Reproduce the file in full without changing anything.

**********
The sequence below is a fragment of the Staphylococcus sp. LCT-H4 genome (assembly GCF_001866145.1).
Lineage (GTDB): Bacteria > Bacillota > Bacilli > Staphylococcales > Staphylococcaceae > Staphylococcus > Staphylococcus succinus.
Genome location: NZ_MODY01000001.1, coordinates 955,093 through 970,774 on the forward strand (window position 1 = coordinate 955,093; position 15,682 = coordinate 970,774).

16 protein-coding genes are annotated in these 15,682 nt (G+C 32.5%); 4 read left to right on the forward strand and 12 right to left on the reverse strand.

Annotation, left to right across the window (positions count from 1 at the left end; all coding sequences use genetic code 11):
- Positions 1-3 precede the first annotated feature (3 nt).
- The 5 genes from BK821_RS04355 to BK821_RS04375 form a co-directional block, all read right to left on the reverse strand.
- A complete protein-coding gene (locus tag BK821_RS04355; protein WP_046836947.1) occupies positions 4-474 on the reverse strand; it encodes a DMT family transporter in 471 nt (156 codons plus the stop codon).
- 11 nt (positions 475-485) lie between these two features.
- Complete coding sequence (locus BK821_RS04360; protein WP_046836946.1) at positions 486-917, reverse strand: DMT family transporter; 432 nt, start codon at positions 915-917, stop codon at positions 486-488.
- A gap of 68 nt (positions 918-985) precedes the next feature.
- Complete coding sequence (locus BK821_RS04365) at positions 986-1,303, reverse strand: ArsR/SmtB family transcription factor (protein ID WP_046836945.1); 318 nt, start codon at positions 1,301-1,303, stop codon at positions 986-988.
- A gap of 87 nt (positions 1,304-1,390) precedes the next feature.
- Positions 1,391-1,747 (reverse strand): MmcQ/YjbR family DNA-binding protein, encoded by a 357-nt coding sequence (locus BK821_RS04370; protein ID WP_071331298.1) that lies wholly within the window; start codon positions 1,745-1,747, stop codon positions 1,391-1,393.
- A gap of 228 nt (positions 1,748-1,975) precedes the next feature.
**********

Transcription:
The sequence below is a fragment of the Staphylococcus sp. LCT-H4 genome (assembly GCF_001866145.1).
Lineage (GTDB): Bacteria > Bacillota > Bacilli > Staphylococcales > Staphylococcaceae > Staphylococcus > Staphylococcus succinus.
Genome location: NZ_MODY01000001.1, coordinates 955,093 through 970,774 on the forward strand (window position 1 = coordinate 955,093; position 15,682 = coordinate 970,774).

16 protein-coding genes are annotated in these 15,682 nt (G+C 32.5%); 4 read left to right on the forward strand and 12 right to left on the reverse strand.

Annotation, left to right across the window (positions count from 1 at the left end; all coding sequences use genetic code 11):
- Positions 1-3 precede the first annotated feature (3 nt).
- The 5 genes from BK821_RS04355 to BK821_RS04375 form a co-directional block, all read right to left on the reverse strand.
- A complete protein-coding gene (locus tag BK821_RS04355; protein WP_046836947.1) occupies positions 4-474 on the reverse strand; it encodes a DMT family transporter in 471 nt (156 codons plus the stop codon).
- 11 nt (positions 475-485) lie between these two features.
- Complete coding sequence (locus BK821_RS04360; protein WP_046836946.1) at positions 486-917, reverse strand: DMT family transporter; 432 nt, start codon at positions 915-917, stop codon at positions 486-488.
- A gap of 68 nt (positions 918-985) precedes the next feature.
- Complete coding sequence (locus BK821_RS04365) at positions 986-1,303, reverse strand: ArsR/SmtB family transcription factor (protein ID WP_046836945.1); 318 nt, start codon at positions 1,301-1,303, stop codon at positions 986-988.
- A gap of 87 nt (positions 1,304-1,390) precedes the next feature.
- Positions 1,391-1,747 (reverse strand): MmcQ/YjbR family DNA-binding protein, encoded by a 357-nt coding sequence (locus BK821_RS04370; protein ID WP_071331298.1) that lies wholly within the window; start codon positions 1,745-1,747, stop codon positions 1,391-1,393.
- A gap of 228 nt (positions 1,748-1,975) precedes the next feature.